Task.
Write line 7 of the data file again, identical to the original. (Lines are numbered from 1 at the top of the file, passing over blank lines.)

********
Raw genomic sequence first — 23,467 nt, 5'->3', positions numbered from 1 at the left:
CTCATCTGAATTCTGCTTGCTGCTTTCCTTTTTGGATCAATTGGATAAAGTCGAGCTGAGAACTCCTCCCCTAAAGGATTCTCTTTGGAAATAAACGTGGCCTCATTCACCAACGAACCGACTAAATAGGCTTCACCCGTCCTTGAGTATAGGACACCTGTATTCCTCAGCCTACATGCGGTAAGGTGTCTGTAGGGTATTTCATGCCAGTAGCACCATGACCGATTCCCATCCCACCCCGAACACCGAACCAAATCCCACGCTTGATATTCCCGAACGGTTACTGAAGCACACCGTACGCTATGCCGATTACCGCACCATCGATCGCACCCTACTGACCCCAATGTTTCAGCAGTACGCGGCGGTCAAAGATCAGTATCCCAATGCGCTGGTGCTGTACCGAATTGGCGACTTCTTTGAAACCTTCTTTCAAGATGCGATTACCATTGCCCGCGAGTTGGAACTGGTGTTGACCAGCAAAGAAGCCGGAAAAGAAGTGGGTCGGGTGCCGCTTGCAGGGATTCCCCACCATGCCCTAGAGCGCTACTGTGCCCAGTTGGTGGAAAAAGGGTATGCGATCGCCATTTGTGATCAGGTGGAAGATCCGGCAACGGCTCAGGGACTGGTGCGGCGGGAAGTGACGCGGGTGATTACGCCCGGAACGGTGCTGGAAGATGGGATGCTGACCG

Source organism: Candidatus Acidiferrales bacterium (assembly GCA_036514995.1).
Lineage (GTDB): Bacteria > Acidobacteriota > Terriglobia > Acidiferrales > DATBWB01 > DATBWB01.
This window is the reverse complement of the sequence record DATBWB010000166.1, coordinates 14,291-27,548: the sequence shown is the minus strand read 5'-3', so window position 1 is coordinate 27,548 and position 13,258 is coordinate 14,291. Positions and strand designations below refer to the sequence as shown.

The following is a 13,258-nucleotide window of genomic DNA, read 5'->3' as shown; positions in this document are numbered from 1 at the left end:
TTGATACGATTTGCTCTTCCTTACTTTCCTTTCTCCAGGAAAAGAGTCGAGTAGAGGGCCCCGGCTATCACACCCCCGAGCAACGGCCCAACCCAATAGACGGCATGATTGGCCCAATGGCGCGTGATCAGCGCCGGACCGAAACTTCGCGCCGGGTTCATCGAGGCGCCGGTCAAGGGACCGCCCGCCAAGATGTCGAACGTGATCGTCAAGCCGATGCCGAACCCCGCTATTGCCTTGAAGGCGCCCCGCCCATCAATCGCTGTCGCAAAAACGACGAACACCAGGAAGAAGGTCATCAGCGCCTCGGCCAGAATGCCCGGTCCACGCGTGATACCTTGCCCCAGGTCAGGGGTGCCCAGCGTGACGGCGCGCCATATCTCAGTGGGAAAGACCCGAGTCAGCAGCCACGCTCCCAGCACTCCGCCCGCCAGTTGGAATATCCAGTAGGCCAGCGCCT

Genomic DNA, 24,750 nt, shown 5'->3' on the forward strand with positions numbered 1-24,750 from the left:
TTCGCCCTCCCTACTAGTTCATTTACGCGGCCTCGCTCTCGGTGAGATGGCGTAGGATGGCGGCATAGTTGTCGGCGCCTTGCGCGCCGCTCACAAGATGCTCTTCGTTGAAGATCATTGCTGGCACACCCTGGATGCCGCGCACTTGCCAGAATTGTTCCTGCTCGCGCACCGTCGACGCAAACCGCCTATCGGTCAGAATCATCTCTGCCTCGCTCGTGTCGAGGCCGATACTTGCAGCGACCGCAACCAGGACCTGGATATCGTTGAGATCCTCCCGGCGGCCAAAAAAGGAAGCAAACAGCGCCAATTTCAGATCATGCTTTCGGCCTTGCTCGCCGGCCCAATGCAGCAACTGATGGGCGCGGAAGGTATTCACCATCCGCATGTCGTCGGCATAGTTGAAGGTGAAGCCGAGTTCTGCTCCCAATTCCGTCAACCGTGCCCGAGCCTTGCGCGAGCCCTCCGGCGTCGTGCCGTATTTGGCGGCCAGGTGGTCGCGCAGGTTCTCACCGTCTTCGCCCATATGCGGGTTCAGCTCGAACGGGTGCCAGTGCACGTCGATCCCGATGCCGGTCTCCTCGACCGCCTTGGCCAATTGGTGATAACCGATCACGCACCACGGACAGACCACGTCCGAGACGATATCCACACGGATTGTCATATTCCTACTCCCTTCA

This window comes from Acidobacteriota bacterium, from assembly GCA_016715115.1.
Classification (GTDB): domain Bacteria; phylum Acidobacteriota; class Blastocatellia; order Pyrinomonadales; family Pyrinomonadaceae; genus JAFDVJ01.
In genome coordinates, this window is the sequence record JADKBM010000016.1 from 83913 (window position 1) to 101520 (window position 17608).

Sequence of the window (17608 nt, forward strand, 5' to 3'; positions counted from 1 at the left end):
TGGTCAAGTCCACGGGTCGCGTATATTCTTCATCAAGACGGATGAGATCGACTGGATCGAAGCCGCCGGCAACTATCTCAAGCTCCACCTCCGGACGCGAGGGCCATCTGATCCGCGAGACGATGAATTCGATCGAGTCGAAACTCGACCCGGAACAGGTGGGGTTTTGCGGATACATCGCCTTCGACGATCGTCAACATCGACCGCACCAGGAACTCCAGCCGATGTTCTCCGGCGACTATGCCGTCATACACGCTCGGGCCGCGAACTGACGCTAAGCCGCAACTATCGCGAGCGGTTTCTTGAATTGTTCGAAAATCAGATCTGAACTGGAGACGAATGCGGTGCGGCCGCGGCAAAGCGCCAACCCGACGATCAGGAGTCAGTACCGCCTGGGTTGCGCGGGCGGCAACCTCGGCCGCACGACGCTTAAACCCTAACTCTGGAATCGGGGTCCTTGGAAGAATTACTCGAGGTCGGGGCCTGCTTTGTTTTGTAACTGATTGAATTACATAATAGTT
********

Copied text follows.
TTGATACGATTTGCTCTTCCTTACTTTCCTTTCTCCAGGAAAAGAGTCGAGTAGAGGGCCCCGGCTATCACACCCCCGAGCAACGGCCCAACCCAATAGACGGCATGATTGGCCCAATGGCGCGTGATCAGCGCCGGACCGAAACTTCGCGCCGGGTTCATCGAGGCGCCGGTCAAGGGACCGCCCGCCAAGATGTCGAACGTGATCGTCAAGCCGATGCCGAACCCCGCTATTGCCTTGAAGGCGCCCCGCCCATCAATCGCTGTCGCAAAAACGACGAACACCAGGAAGAAGGTCATCAGCGCCTCGGCCAGAATGCCCGGTCCACGCGTGATACCTTGCCCCAGGTCAGGGGTGCCCAGCGTGACGGCGCGCCATATCTCAGTGGGAAAGACCCGAGTCAGCAGCCACGCTCCCAGCACTCCGCCCGCCAGTTGGAATATCCAGTAGGCCAGCGCCT